Correspondence Address: Dr. Boby Varkey Maramattom Department of Neurology, Aster Medcity, Kothad, Kochi - 682 023, Kerala India
Source of Support: None, Conflict of Interest: None
How to cite this article: Maramattom BV. Facial myokymia due to a pontine inflammatory demyelinating disorder associated with mixed connective tissue disorder [MCTD]. Ann Indian Acad Neurol 2020;23:355
How to cite this URL: Maramattom BV. Facial myokymia due to a pontine inflammatory demyelinating disorder associated with mixed connective tissue disorder [MCTD]. Ann Indian Acad Neurol [serial online] 2020 [cited 2021 Apr 12];23:355. Available from: https://www.annalsofian.org/text.asp?2020/23/3/355/284068
A 49-year-old lady, presented with unsteadiness in walking, dysphagia, and proximal weakness of upper and lower limbs of 3 months duration. She was referred to us with abnormal facial movements of 2 months duration. In 2012 she was diagnosed with mixed connective tissue disorder after developing polyarthralgia. She was currently on hydroxychloroquine 200 mg BD. On examination, she had tight skin over her face and neck, dysarthria, proximal weakness of limbs, and ataxic gait. Bifacial myokimia was observed. CT brain showed hypodensity of the middle cerebellar peduncles and cerebellar white matter, along with a hypodensity in central pons. MRI brain showed bilateral symmetric confluent T2 and FLAIR hyperintensity along both middle cerebellar peducles [MCPs] and central pons with patchy contrast enhancement [Video 1 and [Figure 1]. Routine CSF analysis, malignant cytology, oligoclonal bands, and CSF JC/BK virus were negative. The initial differential diagnosis included an inflammatory demyelinating disorder (IDD), multiple sclerosis, pontine glioma, progressive multifocal leukoencephalopathy, multiple system atrophy, paraneoplastic encephalitis, and central pontine myelinolysis. She was treated with 5 days of IV methylprednisolone. 3 months later on follow-up her facial myokymia had disappeared and MRI showed mild pontocerebellar atrophy. Facial myokymia is classically associated with a pontine glioma, multiple sclerosis, and other intrinsic brainstem pathologies. Our final diagnosis was an IDD associated with MCTD.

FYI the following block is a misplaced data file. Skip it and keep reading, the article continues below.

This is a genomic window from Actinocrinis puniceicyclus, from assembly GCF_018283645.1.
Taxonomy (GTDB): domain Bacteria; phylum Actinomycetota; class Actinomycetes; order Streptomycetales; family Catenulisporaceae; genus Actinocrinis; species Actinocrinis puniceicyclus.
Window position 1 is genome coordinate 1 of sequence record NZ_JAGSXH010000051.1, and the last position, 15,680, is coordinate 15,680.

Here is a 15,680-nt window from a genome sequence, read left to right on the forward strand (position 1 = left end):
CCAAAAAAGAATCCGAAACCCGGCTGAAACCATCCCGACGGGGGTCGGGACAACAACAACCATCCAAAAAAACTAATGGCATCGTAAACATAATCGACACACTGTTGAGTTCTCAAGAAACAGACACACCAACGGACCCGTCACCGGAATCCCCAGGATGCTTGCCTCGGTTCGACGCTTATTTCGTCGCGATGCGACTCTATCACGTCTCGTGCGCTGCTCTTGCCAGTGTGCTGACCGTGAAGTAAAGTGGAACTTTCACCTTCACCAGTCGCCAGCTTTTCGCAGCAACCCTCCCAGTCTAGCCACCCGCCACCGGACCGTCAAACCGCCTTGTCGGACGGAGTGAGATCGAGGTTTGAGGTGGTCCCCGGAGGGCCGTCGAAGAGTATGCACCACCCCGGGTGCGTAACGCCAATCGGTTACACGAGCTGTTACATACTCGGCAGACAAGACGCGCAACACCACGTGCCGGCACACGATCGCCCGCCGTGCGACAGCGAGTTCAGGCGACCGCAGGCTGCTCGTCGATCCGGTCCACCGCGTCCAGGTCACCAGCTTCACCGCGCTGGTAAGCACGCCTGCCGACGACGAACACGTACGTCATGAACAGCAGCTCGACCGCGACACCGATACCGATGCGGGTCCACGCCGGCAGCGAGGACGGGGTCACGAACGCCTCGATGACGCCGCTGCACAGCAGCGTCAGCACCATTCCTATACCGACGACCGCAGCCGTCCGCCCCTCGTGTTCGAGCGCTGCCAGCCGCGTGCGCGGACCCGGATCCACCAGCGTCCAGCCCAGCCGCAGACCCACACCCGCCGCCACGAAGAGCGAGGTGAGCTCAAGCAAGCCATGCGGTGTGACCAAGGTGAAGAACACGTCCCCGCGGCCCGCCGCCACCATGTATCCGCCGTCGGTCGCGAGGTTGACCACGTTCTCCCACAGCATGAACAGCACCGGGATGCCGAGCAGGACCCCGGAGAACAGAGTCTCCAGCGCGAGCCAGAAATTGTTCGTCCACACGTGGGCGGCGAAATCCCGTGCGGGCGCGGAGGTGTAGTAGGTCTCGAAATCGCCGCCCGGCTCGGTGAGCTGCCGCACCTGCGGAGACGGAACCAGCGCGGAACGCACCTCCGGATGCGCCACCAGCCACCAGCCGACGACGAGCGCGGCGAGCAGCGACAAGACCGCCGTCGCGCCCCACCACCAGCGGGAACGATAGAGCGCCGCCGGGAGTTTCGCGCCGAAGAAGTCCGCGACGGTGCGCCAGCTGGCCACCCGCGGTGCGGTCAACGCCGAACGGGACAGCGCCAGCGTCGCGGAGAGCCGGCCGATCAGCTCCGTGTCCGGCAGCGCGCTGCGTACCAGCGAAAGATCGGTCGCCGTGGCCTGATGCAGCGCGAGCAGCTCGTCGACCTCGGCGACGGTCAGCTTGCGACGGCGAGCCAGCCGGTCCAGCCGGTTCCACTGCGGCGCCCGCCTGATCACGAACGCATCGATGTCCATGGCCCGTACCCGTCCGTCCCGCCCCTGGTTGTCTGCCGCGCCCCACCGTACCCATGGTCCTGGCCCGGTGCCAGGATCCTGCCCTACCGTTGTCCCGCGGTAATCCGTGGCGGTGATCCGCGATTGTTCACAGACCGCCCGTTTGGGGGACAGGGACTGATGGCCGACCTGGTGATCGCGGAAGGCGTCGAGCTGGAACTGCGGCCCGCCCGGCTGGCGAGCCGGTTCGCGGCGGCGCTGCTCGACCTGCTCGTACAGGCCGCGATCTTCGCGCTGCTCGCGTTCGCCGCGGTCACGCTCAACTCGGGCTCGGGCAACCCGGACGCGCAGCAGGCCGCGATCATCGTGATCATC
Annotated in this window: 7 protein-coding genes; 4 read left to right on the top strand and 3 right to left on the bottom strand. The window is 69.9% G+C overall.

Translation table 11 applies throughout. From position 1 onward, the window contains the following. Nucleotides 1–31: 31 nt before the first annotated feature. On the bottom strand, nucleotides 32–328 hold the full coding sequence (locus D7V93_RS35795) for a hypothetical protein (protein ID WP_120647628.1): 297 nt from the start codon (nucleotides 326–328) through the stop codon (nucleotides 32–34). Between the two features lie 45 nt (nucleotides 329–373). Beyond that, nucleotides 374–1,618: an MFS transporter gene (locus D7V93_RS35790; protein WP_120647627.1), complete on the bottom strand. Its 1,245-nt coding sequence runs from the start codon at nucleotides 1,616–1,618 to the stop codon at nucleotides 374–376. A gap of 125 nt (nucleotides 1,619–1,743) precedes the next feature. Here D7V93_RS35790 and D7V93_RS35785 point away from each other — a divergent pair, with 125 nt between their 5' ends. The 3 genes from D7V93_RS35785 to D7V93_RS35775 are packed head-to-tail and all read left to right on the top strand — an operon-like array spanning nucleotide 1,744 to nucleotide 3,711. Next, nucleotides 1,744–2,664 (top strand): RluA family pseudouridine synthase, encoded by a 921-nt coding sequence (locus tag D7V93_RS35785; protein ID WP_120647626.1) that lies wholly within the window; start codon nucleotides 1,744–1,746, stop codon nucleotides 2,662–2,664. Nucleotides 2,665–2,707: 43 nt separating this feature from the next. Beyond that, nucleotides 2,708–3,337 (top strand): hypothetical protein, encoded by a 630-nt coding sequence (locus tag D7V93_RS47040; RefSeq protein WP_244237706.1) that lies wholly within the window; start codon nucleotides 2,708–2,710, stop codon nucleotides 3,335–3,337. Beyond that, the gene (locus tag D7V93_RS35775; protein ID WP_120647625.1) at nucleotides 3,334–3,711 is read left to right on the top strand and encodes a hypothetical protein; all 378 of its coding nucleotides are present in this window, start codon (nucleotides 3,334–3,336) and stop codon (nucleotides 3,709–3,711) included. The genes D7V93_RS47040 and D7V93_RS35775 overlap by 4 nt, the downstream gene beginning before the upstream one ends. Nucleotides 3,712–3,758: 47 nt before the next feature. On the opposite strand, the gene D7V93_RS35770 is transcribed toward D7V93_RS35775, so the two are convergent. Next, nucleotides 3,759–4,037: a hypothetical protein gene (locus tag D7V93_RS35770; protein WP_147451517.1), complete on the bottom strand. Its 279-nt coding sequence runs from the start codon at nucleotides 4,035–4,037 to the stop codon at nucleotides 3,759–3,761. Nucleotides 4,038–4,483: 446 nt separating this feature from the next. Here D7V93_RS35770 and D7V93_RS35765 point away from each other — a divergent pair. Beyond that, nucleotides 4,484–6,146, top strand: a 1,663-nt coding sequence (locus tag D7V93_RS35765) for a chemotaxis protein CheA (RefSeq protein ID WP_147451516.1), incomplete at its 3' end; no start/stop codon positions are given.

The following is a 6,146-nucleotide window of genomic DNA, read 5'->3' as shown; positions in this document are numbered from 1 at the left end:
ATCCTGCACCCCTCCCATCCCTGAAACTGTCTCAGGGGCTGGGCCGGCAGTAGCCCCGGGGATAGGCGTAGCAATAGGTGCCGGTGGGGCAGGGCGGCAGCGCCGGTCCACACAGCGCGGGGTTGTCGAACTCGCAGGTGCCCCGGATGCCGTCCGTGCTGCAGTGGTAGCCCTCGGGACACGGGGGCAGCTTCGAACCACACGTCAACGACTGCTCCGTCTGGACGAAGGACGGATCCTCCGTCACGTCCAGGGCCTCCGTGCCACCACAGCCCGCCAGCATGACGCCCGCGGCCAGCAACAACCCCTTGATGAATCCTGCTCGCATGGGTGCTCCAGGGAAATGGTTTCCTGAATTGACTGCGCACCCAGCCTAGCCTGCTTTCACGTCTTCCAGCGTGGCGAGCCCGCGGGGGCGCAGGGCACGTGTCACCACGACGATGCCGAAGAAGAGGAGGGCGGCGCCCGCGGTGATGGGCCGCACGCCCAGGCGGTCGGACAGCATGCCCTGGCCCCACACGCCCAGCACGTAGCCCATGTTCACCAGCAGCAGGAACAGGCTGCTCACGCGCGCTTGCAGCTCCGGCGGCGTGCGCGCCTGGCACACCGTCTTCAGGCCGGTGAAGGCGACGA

Figure 1: Axial FLAIR MRI images; Panel A and B; The left MCP is larger than the right. Central pontine hyperintensity is seen to involve the transverse pontine fibres without any pontine enlargement. Panel C; There is feathery edge contrast enhancement along the MCP signal abnormalities and patchy enhancement within the deep cerebellar white matter bilaterally. Panel D and E; Repeat axial FLAIR MRI after 3 months; shows a dimnuition of in hyperintensities in the pons, cerebellum and MCP with mild atrophy of the pons and MCP
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